Dear Visitor,

Our system has found that you are using an ad-blocking browser add-on.

We just wanted to let you know that our site content is, of course, available to you absolutely free of charge.

Our ads are the only way we have to be able to bring you the latest high-quality content, which is written by professional journalists, with the help of editors, graphic designers, and our site production and I.T. staff, as well as many other talented people who work around the clock for this site.

So, we ask you to add this site to your Ad Blocker’s "white list" or to simply disable your Ad Blocker while visiting this site.

Continue on this site freely
You are here: Home / Mobile Tech / AT&T Ups Unlimited Data Plan Cost
AT&T Raises Price of Grandfathered Unlimited Data Plans
AT&T Raises Price of Grandfathered Unlimited Data Plans
By Shirley Siluk / CRM Daily Like this on Facebook Tweet this Link thison Linkedin Link this on Google Plus
While AT&T hasn't offered unlimited data wireless plans for several years, it still has customers who have been grandfathered into those plans. Beginning in February, however, they'll be charged $5 more -- $35 instead of $30 -- per month to keep those plans.

AT&T announced the price change this week, noting that it is the first such increase in seven years. It added that customers who choose to cancel their services because of the increase will not be charged any early termination fee as long as they canceled within 60 days of the price increase.

The unlimited data plan is currently available only to subscribers who had such service on or before October 31, 2009, and is offered only for as long as customers continue to use the same smartphones they had at the time. Once customers change either their phones or their plans, the unlimited data offering ends.

Unlimited Data Plans on the Way Out

Unlimited data plans have become increasingly hard to find -- or more expensive -- in recent years. For example, Verizon Wireless, which has grandfathered support for unlimited data plans since 2011, last month raised the price of that service by $20 per month.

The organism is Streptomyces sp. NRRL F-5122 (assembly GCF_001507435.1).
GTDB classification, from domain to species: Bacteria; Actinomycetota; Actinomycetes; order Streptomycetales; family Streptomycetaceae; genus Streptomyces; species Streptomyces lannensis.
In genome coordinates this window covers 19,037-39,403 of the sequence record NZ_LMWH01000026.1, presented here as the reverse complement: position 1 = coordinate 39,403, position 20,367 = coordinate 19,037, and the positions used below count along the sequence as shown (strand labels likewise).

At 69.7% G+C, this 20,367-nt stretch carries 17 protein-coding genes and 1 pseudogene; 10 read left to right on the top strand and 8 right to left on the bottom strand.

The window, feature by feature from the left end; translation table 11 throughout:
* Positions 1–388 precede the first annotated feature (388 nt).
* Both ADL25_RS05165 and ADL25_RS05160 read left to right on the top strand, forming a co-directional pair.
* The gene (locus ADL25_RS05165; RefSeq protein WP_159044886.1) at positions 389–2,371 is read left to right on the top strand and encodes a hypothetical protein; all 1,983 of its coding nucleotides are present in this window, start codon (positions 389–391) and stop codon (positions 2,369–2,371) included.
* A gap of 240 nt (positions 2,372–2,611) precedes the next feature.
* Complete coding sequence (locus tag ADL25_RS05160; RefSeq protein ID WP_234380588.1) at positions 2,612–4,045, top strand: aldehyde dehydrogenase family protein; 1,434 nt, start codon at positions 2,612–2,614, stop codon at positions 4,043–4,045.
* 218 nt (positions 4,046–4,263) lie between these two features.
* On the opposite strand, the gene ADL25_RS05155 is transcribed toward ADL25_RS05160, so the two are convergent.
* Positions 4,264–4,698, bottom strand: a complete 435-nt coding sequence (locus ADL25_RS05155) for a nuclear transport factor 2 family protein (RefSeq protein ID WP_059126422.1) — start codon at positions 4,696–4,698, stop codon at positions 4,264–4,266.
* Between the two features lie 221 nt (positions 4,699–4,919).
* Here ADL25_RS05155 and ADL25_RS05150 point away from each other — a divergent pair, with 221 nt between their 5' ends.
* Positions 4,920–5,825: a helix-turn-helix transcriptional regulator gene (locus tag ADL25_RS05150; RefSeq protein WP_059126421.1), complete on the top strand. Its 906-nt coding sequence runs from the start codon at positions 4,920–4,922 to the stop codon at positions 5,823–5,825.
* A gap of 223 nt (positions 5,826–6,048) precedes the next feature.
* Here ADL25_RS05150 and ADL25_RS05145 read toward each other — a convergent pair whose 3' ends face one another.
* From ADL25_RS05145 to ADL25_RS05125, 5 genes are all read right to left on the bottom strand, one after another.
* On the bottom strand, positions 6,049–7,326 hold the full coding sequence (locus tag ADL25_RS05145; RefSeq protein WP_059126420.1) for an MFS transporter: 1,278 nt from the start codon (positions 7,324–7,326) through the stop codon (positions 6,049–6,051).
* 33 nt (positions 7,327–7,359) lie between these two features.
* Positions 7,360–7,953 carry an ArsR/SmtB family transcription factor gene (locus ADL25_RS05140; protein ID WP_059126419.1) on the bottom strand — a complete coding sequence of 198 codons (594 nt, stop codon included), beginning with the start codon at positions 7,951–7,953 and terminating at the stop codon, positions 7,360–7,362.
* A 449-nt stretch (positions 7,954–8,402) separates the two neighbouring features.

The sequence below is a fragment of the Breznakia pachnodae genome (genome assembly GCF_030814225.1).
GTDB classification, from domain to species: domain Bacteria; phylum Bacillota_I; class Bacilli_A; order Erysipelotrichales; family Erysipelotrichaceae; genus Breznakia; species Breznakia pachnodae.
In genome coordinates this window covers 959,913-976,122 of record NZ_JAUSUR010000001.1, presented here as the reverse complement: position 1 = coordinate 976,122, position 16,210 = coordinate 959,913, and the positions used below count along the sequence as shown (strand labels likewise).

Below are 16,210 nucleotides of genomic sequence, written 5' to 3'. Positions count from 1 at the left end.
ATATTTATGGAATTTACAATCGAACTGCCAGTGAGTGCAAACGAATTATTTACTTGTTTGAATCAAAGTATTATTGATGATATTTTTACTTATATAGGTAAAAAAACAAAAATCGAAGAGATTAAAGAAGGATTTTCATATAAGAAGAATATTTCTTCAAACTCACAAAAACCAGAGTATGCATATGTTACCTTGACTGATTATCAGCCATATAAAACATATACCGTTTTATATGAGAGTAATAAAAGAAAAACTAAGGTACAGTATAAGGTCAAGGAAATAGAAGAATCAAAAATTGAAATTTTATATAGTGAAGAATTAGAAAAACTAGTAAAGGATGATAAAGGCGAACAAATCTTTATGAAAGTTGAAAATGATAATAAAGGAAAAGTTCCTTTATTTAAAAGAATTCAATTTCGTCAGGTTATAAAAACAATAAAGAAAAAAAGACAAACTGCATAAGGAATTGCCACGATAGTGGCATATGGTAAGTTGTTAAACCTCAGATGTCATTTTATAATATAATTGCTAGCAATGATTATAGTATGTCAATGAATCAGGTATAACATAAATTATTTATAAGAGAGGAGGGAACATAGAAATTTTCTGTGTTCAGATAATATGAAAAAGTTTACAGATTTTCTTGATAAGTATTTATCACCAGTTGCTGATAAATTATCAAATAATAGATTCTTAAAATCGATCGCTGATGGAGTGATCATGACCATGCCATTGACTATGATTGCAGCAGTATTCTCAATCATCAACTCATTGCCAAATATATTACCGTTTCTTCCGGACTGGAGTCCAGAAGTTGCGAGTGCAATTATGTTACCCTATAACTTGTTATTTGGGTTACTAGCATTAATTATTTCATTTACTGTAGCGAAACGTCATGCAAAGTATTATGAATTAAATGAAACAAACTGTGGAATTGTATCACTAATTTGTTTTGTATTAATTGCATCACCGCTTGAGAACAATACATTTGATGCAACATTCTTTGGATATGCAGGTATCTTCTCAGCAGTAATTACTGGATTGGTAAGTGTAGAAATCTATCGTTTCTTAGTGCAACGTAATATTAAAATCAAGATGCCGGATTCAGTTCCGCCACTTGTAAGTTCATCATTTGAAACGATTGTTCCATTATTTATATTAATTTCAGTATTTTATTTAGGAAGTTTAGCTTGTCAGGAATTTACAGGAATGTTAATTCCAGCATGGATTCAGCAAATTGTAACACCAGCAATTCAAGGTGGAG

Both Sprint and T-Mobile have also recently increased prices for customers who continue to hold onto unlimited data plans. T-Mobile plans went from $30 to $45 per month in November, while Sprint's prices rose by $10 per month in September.

While continuing to offer unlimited data plans in some circumstances, carriers have also imposed other limits on holdout customers. Sprint, T-Mobile and AT&T have enacted various throttling policies that slow connection speeds for some unlimited data customers after they've reached certain data thresholds. However, AT&T was slapped with $100 million in fines for that practice by the Federal Trade Commission in June for "failing to sufficiently inform customers" about data speed limits.

Rising Network Demands

AT&T said it is imposing the $5 price increase in part because of "significant investments" it has made to accommodate rising network traffic demands. The company said it has also increased average speeds on its network as consumer demands have grown.

"Consumers and businesses are using mobile data at record levels and the trend is expected to continue," the company said in a statement.

Customers who continue with their existing unlimited data plans will also be subject to throttling of network speeds if they exceed 22 GB of data during any one billing cycle and "are in a congested area," AT&T said.

We asked AT&T how many customers might be affected by the coming price hike, but a spokesperson told us that the company doesn't "break out customer numbers by their respective plans."

Image credit: iStock/Artist's concept.

Tell Us What You Think


Clean up Telcomm:
Posted: 2015-12-15 @ 6:11pm PT
Everyone seems to be missing the important part.

AT&T is not honoring the 2 year price agreement of the contract that was agreed to when the phone was purchased.

No company should be allowed to change terms and pricing during the contract period. That is unethical and deceptive.

Like Us on FacebookFollow Us on Twitter

Over the past decade, hospitals have been busy upgrading their systems from paper to electronic health records. Unfortunately, spending so much on EHR may have left insufficient funds for security.
The British government officially blamed Russia for waging the so-called NotPetya cyberattack that infected computers across Ukraine before spreading to systems in the U.S. and beyond.
© Copyright 2018 NewsFactor Network. All rights reserved. Member of Accuserve Ad Network.